FOR IMMEDIATE RELEASE
November 28, 2001
Flight attendants call for strong federal role in airport security
(OTTAWA) - The federal government has to take a direct hand in airport security if Canadians are to have confidence in the system, according to Canada’s flight attendants whose union today released a sweeping plan for change.
The Canadian Union of Public Employees, which represents 11,500 flight attendants across Canada, says security screening at Canada’s airports is inadequate to handle the threat of terrorism and requires a complete overhaul.
“We’re the ones on the planes and through the airports and we see what needs to be done to close the gaps in the current system,” says Frano0069s Bellemare, president of the Airline Division of CUPE. “We need the federal government to take direct control of airport security screening using trained professionals with the power to make arrests where necessary.”
The flight attendants will present their Agenda for Airport and Airline Security today to the Commons committee examining airport safety in Canada.
Their 54-point plan includes shifting the financing and operation of airport security screening from the airlines to the federal government. Funding for this service could be provided from general revenues or a dedicated passenger security tax.
“Low-cost security is no security,” says Bellemare. “We need to ensure a consistent standard across the country and we need to ensure airport security is plugged into other security forces, including the RCMP and CSIS. Only direct federal delivery can give us that assurance.”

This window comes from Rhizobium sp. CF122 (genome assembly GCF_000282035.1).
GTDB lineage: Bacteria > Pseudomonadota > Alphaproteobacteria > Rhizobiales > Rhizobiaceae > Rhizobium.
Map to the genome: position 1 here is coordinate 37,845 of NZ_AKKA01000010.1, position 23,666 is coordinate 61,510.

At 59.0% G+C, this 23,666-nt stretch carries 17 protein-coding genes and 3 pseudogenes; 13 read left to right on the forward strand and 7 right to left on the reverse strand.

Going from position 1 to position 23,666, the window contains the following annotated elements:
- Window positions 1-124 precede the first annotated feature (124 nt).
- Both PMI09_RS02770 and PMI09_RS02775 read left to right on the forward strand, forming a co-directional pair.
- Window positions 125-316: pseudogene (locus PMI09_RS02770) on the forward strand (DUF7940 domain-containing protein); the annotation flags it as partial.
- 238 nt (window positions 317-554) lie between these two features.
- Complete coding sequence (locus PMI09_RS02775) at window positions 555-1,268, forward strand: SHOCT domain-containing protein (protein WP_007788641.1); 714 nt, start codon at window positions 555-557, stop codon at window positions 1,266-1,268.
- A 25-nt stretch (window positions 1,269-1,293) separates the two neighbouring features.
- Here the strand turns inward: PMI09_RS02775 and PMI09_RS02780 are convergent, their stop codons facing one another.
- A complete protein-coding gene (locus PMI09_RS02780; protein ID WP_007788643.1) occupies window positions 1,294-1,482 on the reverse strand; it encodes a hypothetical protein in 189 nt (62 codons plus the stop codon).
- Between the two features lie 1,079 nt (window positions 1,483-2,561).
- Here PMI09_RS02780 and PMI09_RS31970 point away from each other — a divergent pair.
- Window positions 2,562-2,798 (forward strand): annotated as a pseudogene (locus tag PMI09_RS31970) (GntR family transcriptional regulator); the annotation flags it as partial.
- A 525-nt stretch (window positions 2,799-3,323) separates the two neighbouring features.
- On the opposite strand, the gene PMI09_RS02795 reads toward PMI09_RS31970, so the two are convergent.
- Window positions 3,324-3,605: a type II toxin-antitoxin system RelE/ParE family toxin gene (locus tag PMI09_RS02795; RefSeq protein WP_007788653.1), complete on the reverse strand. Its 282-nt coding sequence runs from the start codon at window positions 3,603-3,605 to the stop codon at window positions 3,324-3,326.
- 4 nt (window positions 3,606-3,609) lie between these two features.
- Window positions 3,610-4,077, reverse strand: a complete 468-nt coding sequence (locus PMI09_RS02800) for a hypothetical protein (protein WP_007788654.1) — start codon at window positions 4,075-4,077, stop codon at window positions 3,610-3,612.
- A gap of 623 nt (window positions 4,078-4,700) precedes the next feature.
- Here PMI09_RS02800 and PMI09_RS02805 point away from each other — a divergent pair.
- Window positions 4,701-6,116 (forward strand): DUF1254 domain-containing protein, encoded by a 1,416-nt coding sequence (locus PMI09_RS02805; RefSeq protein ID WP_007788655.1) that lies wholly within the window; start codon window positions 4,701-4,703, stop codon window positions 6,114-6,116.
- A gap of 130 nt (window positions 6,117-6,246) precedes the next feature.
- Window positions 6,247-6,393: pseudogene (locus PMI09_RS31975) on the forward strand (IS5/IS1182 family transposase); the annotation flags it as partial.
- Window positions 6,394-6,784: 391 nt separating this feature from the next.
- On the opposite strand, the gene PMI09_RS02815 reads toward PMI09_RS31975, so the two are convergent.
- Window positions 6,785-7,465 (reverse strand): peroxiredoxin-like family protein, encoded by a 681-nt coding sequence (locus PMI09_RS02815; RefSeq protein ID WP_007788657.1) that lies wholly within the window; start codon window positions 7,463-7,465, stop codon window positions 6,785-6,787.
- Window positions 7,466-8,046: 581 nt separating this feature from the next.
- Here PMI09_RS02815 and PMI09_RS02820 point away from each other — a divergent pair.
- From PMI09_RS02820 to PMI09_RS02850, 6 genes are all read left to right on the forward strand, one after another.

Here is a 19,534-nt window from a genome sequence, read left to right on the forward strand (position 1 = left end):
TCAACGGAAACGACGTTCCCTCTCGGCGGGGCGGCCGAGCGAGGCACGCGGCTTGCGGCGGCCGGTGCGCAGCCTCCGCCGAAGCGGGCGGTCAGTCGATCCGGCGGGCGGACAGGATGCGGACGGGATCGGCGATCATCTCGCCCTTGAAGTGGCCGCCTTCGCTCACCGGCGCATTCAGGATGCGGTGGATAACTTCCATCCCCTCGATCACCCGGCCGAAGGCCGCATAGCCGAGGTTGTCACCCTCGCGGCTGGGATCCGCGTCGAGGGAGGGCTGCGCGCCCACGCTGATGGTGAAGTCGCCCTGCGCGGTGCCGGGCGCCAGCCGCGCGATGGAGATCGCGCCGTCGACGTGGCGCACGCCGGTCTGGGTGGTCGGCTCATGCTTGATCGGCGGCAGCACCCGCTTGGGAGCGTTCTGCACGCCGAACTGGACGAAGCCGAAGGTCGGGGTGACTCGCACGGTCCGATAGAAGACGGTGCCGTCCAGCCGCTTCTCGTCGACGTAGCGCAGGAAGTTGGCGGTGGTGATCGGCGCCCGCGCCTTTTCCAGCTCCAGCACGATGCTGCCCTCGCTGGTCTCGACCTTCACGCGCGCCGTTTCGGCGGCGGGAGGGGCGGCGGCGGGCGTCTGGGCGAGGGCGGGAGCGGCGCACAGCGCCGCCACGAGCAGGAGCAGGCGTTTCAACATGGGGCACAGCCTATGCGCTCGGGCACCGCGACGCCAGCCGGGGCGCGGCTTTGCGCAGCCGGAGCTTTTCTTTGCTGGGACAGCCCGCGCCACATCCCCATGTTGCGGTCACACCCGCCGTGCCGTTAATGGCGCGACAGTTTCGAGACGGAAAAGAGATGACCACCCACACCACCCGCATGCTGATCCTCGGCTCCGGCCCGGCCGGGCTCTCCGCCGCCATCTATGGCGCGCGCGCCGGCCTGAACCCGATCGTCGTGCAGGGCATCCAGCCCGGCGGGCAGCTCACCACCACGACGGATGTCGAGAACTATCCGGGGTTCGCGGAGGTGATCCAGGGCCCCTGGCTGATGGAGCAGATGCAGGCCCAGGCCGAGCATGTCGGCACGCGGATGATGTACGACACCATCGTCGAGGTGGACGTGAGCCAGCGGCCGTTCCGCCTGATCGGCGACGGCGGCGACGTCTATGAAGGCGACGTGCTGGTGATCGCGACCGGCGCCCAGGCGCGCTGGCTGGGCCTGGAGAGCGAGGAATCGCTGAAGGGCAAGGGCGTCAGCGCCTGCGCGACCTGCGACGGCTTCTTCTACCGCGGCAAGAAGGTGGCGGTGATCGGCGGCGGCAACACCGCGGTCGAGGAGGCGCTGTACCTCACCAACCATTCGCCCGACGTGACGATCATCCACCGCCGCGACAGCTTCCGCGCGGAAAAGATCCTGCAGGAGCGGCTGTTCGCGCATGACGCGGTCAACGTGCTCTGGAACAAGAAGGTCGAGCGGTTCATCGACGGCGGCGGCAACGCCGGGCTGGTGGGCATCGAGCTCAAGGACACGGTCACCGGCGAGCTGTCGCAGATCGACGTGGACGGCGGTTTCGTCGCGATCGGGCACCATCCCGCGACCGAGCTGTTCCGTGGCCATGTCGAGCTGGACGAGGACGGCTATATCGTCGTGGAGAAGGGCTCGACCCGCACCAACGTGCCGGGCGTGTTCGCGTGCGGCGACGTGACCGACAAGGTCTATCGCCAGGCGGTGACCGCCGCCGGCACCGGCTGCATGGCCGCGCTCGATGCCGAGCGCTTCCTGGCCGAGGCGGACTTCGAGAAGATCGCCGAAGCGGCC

The flight attendants are also calling for sky marshals on all domestic and international flights, equipped with non-lethal weapons that won’t endanger the aircraft.
“We have to do everything we can to prevent a terrorist from boarding a plane, but if these systems fail, we need a last line of defence to protect passengers and crew,” says Rob Limongelli, secretary-treasurer of the Airline Division. “We welcome changes to protect pilots, but locked and reinforced cockpit doors won’t protect everyone else on board.”
“The government is dragging its heels on airport security,” says Bellemare. “It’s crucial that they act now to restore confidence in our airlines.”
For a full copy of CUPE’s Agenda for Airport and Airline Security, visit cupe.ca.
For information, contact:
Frano0069s Bellemare (514) 923-3167
Rob Limongelli (604) 786-1403
Robert Fox, CUPE Communications (613) 795-4977